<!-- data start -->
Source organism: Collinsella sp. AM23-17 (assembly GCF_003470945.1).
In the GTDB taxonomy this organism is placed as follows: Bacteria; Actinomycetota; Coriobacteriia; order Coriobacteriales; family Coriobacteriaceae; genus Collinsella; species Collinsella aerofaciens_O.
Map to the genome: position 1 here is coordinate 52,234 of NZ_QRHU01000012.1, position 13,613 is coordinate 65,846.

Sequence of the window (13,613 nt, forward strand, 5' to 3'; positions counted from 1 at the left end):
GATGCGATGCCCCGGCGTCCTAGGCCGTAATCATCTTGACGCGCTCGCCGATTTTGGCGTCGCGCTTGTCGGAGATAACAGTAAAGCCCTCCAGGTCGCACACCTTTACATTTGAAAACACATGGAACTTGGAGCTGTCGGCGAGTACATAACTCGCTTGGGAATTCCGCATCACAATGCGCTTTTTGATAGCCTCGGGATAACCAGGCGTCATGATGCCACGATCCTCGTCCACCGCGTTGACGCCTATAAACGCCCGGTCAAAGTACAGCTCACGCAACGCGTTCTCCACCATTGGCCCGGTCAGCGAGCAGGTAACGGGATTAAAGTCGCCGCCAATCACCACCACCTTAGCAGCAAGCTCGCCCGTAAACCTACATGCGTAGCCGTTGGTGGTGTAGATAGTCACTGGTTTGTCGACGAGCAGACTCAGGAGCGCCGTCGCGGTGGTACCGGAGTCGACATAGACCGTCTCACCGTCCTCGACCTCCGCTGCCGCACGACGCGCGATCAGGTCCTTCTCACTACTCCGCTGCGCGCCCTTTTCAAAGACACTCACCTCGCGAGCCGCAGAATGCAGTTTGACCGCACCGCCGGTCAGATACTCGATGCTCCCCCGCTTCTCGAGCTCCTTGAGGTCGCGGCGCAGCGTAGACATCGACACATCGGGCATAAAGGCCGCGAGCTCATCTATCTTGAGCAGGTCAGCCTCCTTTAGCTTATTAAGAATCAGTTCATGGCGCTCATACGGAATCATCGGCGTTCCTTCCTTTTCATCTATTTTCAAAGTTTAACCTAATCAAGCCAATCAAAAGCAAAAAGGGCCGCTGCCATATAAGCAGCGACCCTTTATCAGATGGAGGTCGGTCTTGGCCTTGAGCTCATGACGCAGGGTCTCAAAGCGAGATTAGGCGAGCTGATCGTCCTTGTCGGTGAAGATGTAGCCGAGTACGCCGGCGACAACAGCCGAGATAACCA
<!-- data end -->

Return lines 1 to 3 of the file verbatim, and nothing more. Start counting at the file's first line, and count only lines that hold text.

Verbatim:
Source organism: Collinsella sp. AM23-17 (assembly GCF_003470945.1).
In the GTDB taxonomy this organism is placed as follows: Bacteria; Actinomycetota; Coriobacteriia; order Coriobacteriales; family Coriobacteriaceae; genus Collinsella; species Collinsella aerofaciens_O.
Map to the genome: position 1 here is coordinate 52,234 of NZ_QRHU01000012.1, position 13,613 is coordinate 65,846.